Rate Your Building’s Energy Efficiency

Beginning in May, the City’s “Benchmarking” regulations will be expanded to include all
buildings over 25,000 square feet (under the earlier version of the law, buildings of less than 50,000 were not required to benchmark). As part of Local Law 133 of 2016, which expanded LL 84, owners must report water and energy consumption annually through the City’s online portal (https://www.energystar.gov/buildings/facility-owners-and-managers/existing-buildings/use-portfolio-manager). Failure to report can carry fines of up to $2000 per year. The City will use this information to create metrics to track and compare the energy efficiency of similar buildings, and ultimately will release a rating for each property, which will be available to the public.

A better rating will have a positive impact on property values, giving owners an incentive to take action to cut back on water and energy consumption, as part of the City’s goal to reduce greenhouse gas emissions by 80% between 2005 and 2050. We at DEPM care deeply about energy conservation and have instituted many improvements in our client buildings, including converting boilers from oil to gas, replacing incandescent lights with energy saving LED lights, installing new windows and more. Our managers are working with all their properties to implement conservation initiatives in the coming year. For more information on the City’s Benchmarking program, visit https://www1.nyc.gov/site/buildings/business/benchmarking.page

Screen shot 2018-02-19 at 1.18.54 PM

New York City’s Benchmarking program is part of the Greener, Greater Buildings Plan to reduce carbon emissions.

Mayor Passes New Smoking Policy Rule

On August 28 2017, Mayor de Blasio signed Local Law 147/2017, requiring all multi-family properties in New York City to create a smoking policy for the building. The law does not dictate the contents of the policy, leaving it up to landlords, Boards and managers to do so. Once created, the written policy must be distributed annually to all residents. Building owners must comply with this new law within one year of the enactment date. Now is the time to discuss this issue with your property manager, so that the Board has plenty of opportunity to create and distribute the smoking policy by the August 28, 2018 deadline in order to avoid fines for noncompliance.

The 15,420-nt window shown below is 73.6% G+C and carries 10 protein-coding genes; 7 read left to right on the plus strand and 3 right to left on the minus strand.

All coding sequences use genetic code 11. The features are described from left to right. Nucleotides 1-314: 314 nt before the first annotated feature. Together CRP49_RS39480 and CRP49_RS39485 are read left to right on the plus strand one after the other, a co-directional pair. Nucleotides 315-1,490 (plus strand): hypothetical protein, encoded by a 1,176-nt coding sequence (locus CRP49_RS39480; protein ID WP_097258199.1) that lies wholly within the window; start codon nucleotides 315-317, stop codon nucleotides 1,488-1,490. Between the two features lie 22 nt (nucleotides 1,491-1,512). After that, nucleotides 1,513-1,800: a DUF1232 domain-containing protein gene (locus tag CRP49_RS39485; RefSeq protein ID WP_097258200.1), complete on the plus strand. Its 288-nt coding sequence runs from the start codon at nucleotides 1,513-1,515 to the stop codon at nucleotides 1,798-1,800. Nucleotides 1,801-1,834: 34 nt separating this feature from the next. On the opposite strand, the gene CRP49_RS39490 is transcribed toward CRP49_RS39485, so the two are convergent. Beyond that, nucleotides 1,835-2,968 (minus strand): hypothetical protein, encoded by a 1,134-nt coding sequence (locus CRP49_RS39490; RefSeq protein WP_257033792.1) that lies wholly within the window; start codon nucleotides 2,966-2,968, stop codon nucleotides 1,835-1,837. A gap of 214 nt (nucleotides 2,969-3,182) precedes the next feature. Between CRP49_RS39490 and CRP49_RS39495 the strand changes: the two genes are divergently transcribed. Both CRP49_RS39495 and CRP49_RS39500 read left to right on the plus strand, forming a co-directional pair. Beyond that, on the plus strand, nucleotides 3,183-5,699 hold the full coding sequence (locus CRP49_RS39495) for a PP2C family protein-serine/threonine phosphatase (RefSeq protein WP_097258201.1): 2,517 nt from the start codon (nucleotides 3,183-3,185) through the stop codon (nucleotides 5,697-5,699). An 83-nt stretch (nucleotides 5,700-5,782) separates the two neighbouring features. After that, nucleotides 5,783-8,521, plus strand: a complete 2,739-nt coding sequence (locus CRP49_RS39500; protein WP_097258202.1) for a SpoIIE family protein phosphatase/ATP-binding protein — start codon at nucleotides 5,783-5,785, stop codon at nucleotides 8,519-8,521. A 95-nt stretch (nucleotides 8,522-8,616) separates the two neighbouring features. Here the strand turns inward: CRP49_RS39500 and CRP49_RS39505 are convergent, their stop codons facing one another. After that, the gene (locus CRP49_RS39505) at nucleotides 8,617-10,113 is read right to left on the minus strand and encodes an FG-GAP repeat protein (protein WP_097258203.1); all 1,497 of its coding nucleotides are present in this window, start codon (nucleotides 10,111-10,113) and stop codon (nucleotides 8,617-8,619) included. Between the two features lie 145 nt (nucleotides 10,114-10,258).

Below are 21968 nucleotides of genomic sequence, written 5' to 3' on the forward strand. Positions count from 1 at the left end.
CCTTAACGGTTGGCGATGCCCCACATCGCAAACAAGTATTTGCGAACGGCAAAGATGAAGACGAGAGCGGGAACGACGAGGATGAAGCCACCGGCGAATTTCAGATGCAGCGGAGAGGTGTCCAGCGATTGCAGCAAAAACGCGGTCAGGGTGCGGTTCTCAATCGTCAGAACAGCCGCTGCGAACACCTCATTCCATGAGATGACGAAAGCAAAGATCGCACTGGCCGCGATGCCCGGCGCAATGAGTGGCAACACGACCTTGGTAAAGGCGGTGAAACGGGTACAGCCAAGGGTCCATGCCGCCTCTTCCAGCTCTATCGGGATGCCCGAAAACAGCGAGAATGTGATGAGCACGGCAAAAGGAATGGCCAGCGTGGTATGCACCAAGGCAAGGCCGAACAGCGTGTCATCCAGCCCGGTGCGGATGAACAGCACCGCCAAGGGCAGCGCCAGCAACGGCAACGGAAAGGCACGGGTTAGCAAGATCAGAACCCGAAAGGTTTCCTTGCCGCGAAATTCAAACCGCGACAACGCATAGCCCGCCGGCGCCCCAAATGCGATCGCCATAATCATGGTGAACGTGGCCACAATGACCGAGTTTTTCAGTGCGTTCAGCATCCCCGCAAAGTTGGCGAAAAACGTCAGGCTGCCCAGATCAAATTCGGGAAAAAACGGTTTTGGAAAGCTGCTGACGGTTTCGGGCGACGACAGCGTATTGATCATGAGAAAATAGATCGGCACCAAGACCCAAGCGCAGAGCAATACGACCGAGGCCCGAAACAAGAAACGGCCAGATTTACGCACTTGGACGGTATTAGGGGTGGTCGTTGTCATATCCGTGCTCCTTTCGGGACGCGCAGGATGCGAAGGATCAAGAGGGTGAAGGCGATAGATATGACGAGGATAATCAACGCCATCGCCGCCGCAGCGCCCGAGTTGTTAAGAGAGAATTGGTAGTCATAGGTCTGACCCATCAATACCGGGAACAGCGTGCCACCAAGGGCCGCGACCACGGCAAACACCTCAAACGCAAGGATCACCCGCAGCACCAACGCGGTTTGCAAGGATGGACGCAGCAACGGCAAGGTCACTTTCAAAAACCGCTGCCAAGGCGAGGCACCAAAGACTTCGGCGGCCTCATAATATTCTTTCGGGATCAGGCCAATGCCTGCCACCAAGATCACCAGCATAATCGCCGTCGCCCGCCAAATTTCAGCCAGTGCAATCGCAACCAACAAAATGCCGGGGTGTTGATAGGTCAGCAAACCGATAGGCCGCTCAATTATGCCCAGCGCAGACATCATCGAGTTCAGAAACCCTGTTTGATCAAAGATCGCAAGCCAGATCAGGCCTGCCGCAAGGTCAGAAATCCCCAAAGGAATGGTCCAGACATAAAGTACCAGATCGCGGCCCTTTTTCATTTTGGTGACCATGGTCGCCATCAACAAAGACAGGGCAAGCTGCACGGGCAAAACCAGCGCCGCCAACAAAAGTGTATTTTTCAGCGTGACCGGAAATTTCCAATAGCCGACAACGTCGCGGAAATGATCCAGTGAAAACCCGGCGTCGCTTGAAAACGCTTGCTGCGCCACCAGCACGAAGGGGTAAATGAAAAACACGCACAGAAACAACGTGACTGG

bearded man sitting by the window and smoke cigarettes

All multi-family buildings in NYC are required to distribute a smoking policy to all residents by next August.

Co-op/Condo Tax Abatement Deadline Approaching Fast

DEPM has submitted to the NYC Dept. of Finance information on all new unit purchases that occurred in 2016 through January 5, 2017 for our co-ops and qualifying (ie: non-421a) condos. Now is the opportunity for any unit owner whose resident status has changed to primary and currently meets the requirements for the tax abatement program to update their status.
If you feel that your unit should have received the abatement in 2016 but did not, please contact your Account Executive in writing, phone or email as soon as possible and we can submit the corrected information on your behalf. The deadline for making changes to your apartment status for the 2016/17 benefits is February 15, 2017 and for 2017/18 benefits the deadline is March 31, 2017. Please visit the City’s website at nyc.gov/ccabatements for more comprehensive details on this program.
In addition, there have been some changes in the STAR abatement program. New applicants who qualify for Basic or Enhanced STAR should now register with New York State instead of applying with the NYC Dept. of Finance and will receive their STAR credit in the form of a check rather than a property tax abatement.The STAR hotline number is 518-457-2036. Or visit the City’s STAR info page at on.nyc.gov/2k9MmJZ

Vigilance is Needed to Avoid Fines and Violations

By Thomas Usztoke, Vice President of ManagementTomUsztoke